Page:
First-Pitch Changeup? Blast it!


There are so many “Baseballism’s” that float around the softball field that I want to cry some days! Most of them are founded in solid logic and some good strategies. Others, I just don’t agree with. The first of several is:


Never hit a first-pitch changeup.


Now, I get this in baseball. You don’t have very many choices in baseball, so every pitcher will almost always throw you a fastball at some point in every at bat. In baseball, fastball equals straight pitch. Common sense tells us that a straight pitch is going to be easier to hit than a ball that breaks. If you can count on getting a straight pitch, why not wait?


In fastpitch softball, the pitcher never throws a straight pitch!!


At least at the highest levels, pitchers have many options of which pitch to throw. The ball can break in four different directions and the rise ball is the wild card that baseball will never have to deal with. Since all pitches in fastpitch softball are breaking pitches then the old baseball idea of avoiding the breaking ball falls apart!


The softball pitcher does throw a slower pitch, the changeup. Again, it is likely to move but it is much slower. Common sense, again, tells me a slower pitch is easier to hit than a faster one. You get more time to see the ball and, thus adjust enough, to hit it hard.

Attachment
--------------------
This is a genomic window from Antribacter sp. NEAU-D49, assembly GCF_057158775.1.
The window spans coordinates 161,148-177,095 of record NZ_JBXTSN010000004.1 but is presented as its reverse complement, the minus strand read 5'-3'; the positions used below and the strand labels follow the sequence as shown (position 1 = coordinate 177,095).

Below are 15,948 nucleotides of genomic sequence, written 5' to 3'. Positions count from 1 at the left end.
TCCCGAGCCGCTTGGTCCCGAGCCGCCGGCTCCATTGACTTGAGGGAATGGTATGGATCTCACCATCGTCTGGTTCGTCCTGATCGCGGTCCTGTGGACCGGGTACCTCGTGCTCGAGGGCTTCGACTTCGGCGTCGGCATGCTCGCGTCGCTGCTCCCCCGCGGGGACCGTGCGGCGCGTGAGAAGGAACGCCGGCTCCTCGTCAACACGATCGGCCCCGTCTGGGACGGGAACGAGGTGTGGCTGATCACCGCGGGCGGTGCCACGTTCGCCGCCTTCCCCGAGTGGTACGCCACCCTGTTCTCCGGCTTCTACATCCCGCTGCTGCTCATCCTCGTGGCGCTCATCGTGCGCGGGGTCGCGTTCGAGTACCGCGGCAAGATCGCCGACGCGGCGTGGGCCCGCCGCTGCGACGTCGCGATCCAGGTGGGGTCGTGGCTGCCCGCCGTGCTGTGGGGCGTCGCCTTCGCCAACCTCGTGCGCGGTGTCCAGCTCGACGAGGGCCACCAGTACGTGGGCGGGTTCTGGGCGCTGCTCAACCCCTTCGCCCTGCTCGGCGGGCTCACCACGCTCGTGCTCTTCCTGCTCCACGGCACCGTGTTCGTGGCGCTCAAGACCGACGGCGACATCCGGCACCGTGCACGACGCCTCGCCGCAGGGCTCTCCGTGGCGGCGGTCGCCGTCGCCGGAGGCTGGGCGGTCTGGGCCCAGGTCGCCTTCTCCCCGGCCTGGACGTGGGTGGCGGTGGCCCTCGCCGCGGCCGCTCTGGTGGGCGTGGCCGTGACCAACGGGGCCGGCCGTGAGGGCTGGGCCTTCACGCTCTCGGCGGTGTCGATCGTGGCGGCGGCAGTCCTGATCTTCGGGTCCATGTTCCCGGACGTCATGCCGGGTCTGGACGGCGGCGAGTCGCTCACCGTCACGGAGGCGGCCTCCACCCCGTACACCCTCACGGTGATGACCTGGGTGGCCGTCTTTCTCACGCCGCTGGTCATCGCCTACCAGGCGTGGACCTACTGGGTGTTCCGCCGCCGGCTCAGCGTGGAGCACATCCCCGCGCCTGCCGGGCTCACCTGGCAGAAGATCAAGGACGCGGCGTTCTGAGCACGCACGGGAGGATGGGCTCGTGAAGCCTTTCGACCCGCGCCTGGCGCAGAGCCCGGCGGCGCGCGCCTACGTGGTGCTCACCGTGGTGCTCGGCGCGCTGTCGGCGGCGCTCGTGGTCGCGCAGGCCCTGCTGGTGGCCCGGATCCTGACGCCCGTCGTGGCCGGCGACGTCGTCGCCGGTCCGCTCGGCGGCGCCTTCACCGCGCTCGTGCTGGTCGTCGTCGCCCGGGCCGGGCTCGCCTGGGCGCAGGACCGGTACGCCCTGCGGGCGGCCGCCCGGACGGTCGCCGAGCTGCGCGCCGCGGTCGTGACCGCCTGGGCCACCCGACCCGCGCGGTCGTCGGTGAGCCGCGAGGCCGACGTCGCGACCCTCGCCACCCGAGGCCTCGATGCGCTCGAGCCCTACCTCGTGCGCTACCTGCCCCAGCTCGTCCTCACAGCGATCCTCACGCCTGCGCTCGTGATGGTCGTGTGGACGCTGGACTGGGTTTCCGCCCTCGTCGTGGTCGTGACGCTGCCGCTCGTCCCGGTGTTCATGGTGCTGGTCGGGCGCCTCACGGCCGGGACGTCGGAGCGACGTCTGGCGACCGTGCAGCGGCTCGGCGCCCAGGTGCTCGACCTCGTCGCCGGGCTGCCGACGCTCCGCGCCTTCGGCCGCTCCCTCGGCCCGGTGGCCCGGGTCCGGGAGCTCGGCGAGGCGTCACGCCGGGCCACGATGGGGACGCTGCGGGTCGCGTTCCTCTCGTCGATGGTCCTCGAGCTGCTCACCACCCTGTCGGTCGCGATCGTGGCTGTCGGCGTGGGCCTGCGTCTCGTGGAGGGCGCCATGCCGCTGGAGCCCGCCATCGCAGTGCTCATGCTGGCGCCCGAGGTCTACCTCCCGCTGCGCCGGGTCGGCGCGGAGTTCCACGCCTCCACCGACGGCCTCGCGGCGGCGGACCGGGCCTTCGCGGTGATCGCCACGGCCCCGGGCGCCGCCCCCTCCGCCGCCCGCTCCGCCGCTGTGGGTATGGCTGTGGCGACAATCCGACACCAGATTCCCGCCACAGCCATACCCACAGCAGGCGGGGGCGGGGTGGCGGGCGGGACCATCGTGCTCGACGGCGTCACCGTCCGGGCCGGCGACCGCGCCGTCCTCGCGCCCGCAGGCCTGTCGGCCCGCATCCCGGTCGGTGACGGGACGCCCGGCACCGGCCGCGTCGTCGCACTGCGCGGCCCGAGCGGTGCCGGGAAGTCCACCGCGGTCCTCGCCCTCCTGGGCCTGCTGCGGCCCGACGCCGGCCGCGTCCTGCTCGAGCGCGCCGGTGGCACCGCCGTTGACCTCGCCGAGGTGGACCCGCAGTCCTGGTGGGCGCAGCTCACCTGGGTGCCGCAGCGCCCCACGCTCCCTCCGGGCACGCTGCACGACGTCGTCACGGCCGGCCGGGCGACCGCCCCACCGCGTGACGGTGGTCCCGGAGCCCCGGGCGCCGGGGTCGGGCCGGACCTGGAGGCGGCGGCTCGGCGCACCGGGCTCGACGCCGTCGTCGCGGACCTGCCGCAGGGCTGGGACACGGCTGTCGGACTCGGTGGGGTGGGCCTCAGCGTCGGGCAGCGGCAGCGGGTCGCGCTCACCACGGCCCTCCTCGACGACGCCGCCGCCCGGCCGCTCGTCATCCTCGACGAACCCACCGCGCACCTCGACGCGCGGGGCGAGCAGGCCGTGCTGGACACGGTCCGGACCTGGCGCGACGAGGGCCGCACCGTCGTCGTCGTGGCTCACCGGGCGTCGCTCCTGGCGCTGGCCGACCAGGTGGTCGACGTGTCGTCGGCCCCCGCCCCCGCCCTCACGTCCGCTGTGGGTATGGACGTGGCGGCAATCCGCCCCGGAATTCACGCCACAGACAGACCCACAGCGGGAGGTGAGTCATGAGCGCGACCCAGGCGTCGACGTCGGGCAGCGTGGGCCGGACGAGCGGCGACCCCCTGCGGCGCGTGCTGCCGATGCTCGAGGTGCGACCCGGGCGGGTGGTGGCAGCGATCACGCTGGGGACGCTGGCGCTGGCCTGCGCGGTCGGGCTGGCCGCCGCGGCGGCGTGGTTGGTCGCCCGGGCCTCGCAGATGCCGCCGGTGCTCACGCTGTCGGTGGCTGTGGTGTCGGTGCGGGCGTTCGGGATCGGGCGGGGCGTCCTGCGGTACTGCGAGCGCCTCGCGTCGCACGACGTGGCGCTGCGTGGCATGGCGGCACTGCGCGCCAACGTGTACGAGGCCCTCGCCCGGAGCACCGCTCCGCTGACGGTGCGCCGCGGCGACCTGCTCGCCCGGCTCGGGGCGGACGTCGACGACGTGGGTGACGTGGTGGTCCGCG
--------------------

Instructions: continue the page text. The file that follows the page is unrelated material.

If a pitcher throws you a first-pitch changeup that’s over the plate, why would you not want to hit it?


Come on experts, I’m waiting to be convinced! I’m waiting! I’m still waiting! No responses? Dang!!


She just threw your ball that is likely to break less, moving slower, giving you more time to read the ball and hit it. Why not hit it into the trees?


We often try to say that we didn’t want to hit the first-pitch changeup, but in reality we weren’t ready to hit it. If we had been ready to hit it, it would still be in orbit! So I believe this ballpark classic is just as much a rationalization as it is a strategy. 


Not wanting to hit a pitch that is inherently easier to hit, as long as I’m prepared to hit, is just faulty logic! If something just doesn’t make sense it has to be a bad strategy!


About the Author: Tory Acheson brings a wealth of knowledge to the Fastpitch Prep staff. He has coached at all levels of the game, including the last 25 years at the college level at the University of Wisconsin – Parkside, Tennessee Tech and Kennesaw State. He began his coaching career at the high school level spending 9 years Whitnall High School in Greenfield, Wis. and is now working as a professional softball instructor.